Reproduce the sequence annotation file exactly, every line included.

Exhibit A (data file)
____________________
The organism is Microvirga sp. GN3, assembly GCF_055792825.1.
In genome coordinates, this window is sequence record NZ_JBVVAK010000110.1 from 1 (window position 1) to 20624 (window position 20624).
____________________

The organism is Microvirga sp. GN3, assembly GCF_055792825.1.
In genome coordinates, this window is sequence record NZ_JBVVAK010000110.1 from 1 (window position 1) to 20624 (window position 20624).